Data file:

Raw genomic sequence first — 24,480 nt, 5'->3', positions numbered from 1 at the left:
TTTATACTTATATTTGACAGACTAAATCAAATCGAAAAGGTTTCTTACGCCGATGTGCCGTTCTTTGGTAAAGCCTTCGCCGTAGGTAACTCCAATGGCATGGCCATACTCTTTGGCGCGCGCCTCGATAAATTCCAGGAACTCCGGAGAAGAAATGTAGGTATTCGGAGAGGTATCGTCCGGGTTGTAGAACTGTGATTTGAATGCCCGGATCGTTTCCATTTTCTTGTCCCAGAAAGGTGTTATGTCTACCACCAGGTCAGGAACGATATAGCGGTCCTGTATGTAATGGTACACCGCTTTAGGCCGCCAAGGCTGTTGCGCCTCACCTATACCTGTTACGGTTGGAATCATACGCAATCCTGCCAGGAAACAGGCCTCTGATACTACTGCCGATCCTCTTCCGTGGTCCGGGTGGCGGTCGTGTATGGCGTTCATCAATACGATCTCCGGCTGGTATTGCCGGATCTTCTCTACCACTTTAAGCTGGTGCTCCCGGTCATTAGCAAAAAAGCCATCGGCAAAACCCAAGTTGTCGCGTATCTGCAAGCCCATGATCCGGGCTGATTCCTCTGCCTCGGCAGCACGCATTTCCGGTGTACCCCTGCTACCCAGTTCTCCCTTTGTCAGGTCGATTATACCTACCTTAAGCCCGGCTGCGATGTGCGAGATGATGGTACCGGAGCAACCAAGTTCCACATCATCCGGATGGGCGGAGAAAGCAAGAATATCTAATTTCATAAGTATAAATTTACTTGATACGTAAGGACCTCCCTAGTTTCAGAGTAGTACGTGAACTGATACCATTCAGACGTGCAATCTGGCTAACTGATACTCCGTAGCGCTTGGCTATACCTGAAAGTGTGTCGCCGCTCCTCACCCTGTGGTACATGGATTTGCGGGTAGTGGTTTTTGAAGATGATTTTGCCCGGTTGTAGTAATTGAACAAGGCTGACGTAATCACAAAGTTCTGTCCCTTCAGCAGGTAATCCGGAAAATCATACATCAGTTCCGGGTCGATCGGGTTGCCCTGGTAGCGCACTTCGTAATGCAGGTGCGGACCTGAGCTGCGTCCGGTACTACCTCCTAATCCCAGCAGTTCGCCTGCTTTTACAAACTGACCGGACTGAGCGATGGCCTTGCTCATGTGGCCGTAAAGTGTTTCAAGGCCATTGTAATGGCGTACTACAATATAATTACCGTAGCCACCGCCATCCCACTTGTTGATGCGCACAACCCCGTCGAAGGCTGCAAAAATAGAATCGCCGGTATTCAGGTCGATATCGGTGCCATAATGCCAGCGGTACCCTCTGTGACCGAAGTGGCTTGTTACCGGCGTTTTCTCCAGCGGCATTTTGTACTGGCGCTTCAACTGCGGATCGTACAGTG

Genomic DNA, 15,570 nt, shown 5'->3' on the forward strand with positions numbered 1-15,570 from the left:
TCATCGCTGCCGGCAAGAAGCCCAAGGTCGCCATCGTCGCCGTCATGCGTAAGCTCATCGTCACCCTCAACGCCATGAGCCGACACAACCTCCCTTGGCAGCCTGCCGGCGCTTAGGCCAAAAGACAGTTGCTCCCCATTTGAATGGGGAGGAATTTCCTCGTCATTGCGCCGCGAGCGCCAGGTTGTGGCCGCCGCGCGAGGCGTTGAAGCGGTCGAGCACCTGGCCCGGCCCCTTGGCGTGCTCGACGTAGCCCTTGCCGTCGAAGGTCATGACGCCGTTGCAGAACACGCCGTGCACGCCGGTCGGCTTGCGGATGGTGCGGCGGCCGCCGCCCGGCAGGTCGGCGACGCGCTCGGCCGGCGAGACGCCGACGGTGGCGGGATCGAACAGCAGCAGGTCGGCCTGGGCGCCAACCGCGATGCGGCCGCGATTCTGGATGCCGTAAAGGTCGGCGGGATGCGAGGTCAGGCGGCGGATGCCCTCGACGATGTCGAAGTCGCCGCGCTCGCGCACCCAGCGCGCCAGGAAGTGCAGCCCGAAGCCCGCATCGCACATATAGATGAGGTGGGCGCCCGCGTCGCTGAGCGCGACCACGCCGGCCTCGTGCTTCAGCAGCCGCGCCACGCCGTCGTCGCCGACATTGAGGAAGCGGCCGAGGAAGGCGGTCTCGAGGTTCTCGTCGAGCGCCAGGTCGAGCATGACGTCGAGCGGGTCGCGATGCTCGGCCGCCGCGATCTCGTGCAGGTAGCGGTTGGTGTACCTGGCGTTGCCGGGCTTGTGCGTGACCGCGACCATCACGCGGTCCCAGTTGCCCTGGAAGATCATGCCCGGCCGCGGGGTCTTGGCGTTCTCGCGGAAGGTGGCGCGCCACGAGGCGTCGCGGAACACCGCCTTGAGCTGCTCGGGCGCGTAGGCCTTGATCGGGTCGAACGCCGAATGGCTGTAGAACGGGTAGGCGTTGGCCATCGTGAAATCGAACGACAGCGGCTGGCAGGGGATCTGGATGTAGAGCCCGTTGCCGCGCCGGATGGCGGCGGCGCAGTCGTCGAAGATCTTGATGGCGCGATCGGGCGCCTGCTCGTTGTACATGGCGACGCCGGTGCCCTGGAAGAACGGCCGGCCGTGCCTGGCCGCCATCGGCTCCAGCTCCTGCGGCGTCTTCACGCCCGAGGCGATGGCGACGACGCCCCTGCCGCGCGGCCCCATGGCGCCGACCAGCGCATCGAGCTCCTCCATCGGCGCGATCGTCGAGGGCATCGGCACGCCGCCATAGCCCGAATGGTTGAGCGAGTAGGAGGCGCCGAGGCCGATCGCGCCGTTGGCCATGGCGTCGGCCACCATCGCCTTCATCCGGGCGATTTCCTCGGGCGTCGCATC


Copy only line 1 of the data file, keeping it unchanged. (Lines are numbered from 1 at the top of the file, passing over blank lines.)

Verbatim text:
Raw genomic sequence first — 24,480 nt, 5'->3', positions numbered from 1 at the left: